Reviews and Problems with Castlevania: Aria of Sorrow
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Castlevania: Aria of Sorrow
6 February 2006
Excerpt: Castlevania has taken a dramatic approach at the series with the addition of Aria of Sorrow to the GBA lineup of Castlevania games. The series is changed dramatically with the addition of RPG elements within the game such as experience levels, inventory, and more!
Excerpt: The castle towered above the earth, an ominous shadow given a ghastly aura from the moon's pale light. Silhouetted against the homely satellite, the castle seemed to be more than just enveloped in shadows, but rather a presence that challenged light in its entirety.
Excerpt: Before I start, I've got to mention that
I'm a huge Castlevania fan. As such, this review may be a little biased
and feature comparisons to previous Castlevania games on this system. I
will, however, try to be as unbiased as possible.
Excerpt: Aria of Sorrow is the lyrical subtitle that stamps the sequel to Konami's Harmony of Dissonance, both titles in the Castlevania line of games. Sorrow is proof that a Castlevania title doesn't have to revolve around the storied Belmont family.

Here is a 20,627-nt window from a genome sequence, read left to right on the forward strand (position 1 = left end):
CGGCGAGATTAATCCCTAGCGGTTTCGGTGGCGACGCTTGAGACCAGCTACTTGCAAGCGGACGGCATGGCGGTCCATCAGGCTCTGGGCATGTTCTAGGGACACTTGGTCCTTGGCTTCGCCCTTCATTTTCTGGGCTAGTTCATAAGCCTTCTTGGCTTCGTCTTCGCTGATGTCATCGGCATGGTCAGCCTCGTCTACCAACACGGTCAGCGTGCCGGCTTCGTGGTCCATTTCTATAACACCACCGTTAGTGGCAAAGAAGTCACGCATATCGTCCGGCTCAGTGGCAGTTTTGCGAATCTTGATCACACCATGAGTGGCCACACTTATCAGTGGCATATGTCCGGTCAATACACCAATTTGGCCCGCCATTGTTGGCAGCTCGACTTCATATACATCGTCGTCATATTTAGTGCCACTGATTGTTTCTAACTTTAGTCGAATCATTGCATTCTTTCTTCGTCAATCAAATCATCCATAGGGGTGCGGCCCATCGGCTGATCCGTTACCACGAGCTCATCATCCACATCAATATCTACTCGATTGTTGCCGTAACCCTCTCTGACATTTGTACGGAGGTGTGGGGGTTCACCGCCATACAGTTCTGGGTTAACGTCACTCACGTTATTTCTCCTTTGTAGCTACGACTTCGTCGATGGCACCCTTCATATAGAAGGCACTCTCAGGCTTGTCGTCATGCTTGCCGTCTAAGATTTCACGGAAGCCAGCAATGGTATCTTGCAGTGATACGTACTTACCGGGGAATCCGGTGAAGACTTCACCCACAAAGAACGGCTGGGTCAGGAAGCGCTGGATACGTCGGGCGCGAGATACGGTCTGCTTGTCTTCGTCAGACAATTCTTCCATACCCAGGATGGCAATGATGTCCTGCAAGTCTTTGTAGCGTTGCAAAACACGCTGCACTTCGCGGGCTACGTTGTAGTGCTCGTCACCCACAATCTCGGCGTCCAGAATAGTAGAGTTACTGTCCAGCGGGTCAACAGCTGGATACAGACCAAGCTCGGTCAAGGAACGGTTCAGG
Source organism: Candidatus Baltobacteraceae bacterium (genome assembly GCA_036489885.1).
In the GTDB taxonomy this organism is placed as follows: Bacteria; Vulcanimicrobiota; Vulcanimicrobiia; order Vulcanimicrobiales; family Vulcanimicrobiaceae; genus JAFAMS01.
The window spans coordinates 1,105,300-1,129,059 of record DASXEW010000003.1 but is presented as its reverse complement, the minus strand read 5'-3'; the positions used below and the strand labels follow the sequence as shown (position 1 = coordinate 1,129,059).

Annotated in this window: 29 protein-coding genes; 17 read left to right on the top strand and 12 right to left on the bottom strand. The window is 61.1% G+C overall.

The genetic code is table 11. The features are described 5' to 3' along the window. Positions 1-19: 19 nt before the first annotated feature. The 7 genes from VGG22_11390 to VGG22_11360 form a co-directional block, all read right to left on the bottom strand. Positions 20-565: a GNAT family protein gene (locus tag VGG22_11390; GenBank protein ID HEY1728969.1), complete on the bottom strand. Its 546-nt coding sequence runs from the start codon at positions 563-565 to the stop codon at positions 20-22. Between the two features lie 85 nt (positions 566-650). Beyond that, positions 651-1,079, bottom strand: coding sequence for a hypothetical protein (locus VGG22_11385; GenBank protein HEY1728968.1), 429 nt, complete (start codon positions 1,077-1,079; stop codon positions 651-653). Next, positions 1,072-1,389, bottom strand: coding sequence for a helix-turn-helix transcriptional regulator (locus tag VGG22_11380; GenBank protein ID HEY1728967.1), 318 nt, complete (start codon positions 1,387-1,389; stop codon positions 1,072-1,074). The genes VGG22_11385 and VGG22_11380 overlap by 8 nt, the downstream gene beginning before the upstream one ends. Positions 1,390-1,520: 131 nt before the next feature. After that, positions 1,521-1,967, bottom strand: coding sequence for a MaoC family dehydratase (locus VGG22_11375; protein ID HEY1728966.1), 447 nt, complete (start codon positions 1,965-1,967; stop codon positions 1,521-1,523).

Excerpt: Castlevania: Aria of Sorrow is the third and (as of this writing) most recent version of Castlevania for Game Boy Advance. You play the role of Soma Cruz who, along with his friend Mina Hakuba, decide to watch the first solar eclipse in a long time at the Hakuba Shrine that Minas family watches...
Excerpt: Games can usually be broken down into two distinct categories: experiences and diversions. Experiences tend to be ambitious games, large in scope and innovative in design. They can surprise me, knock me off balance, make me think and wonder and use my imagination.
Excerpt: There was a certain thrill to slaughtering your enemies that went beyond the battles themselves in both of the worthwhile exploration-based Castlevania s prior to this one. You knew that upon their death, every single one of your foes might just cough up a rare item for you to nab; it could be as a...
Excerpt: Simply put, the graphics in Castlevania: Aria of Sorrow are stunning. The trademark gothic images of the series are perfectly captured on the GBA, with huge stained glass windows, dark dungeons, elaborate monsters, and of course, plenty of explosions.
Excerpt: Here’s the kicker: of the four, only Ability Souls are constantly active. The player has to equip Soma with the others, and only one of each shade can be “turned on” at a time. And that’s key, because it opens up tons of customization options.